• The internet has enabled something called “Mass Customization” which represents the best of both worlds- Use of a Mass market supply chain to produce unique, one of a kind products You create and sell unique, one of a kind products to a mass market. Offer unique products at an adequate price and cost level Let me show you how we do it.
  • Bemz.com is an internet only ecommerce store that produces and sells sofa covers for IKEA sofas and chairs exclusively via the internet. Today we sell over 3000 sofa covers per month to 35 countries worldwide via the internet. Bemz is a web 2.0 company Bemz could not exist without the internet
  • At Bemz, customers find their sofa model…
  • And then they try different textiles on the sofa to create their final product. They can choose from over 100 different colors, textures, designs and even a mix and match product where they can choose different colors and designs for the frame, back cushions, seat cushions. Once they have found their favourite combination, they put it in the shopping cart and purchase the product. When we receive the sale, we send the order to our sewing factory to be sewn.we send daily orders to the sewing factory. It takes approx 4 weeks for our customers to receive their orders. A custom sewn sofa cover… Following are some other examples of co-created products where the customer is involved in the product development.
  • The most famous one…
  • Next generation- customers then sell their own designs
  • The internet enables you to produce on demand because you can represent products without having to physically produce the product. (or have a virtual warehouse of products without actually owning or stocking them) No inventory= less risk= you produce or products for which you already have a customer.
  • Customer Co-Design Customer completes the product Meeting the needs of the customers/ focus on customer service/ listen to the customer/put their feedback back into the product development process For example our customers told us discontinued models, evolve our product line Pricing - Needs to fit the space between mass produced and custom In our case, the options were IKEA or seamstresses… Requirement- near shore production- we can’t produce our products in China.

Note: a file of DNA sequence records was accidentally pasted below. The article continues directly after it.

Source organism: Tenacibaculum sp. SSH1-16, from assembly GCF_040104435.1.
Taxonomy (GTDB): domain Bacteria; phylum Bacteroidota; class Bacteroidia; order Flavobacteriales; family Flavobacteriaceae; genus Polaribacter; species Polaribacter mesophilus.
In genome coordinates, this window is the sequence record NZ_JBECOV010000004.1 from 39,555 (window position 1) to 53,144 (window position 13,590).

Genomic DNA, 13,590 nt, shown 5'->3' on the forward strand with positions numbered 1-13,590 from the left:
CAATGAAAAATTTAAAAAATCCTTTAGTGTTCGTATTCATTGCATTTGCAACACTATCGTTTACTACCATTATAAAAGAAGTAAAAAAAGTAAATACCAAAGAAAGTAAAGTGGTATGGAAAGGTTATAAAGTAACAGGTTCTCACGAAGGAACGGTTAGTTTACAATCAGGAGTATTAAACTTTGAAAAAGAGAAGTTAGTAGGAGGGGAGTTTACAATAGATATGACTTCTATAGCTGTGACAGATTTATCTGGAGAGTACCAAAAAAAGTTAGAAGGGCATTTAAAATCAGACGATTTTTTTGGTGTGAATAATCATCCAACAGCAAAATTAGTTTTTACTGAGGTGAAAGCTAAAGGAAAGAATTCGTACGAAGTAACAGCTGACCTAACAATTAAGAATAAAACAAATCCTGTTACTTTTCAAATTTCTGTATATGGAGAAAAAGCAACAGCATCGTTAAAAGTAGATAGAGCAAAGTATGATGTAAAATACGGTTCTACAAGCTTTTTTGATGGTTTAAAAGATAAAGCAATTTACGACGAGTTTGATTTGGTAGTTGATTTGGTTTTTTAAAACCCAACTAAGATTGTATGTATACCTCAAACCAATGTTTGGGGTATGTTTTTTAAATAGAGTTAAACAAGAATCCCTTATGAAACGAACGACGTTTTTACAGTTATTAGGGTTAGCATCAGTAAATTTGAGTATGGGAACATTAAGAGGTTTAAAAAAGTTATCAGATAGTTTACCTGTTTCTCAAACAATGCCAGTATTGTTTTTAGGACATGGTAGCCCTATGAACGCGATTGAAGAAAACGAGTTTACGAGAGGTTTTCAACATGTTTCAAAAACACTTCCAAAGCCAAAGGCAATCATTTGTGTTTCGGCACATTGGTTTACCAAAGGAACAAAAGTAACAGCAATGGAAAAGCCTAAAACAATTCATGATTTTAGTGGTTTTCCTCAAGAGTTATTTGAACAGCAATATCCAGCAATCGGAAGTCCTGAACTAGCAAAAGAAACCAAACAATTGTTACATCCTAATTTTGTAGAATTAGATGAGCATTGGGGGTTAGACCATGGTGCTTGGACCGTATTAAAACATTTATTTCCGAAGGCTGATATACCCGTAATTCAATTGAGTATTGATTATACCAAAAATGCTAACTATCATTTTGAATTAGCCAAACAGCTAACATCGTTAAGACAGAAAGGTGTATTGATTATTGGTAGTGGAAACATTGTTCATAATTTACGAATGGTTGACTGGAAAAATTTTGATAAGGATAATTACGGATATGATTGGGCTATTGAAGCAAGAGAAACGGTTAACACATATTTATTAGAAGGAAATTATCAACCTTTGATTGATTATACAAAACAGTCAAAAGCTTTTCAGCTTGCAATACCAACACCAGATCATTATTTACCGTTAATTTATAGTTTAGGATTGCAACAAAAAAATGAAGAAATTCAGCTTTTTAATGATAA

• One of the hallmarks of mass customization and the shift to the individual consumer is that customer feel intimately involved with your products and your business. They want to give feedback and they want to have contact with you. Make sure you support that feedback. Customer service is vitally important. Use the knowledge and offer products that they want- feed that information back into the product development cycle. The internet creates the opportunity for globalisation, niche markets, mass-customization or co-creation with your customers.
  • What we are seeing in these new emerging business models is a shift from the power of the masses to the power of the individual The internet has enabled the individual. People have a platform to communicate their beliefs and find others that share common ideologies. In a worldwide market you can always find someone that shares your opinions.
  • And the internet fuels the raise of the individual Enables the formation of niche, splinter groups- free form- an individual belongs to many of these and not with the same people in each one. Common interests across societies- a special kind of new orleans jazz, hagiology, these groups associate in loosely formed “tribes” They look to others in these interest groups for authority, or, to their friends with common interests. They are informed about the things that they care about, and have interest in. they develop their own opinions, and develop their own beliefs based on the information with they have found.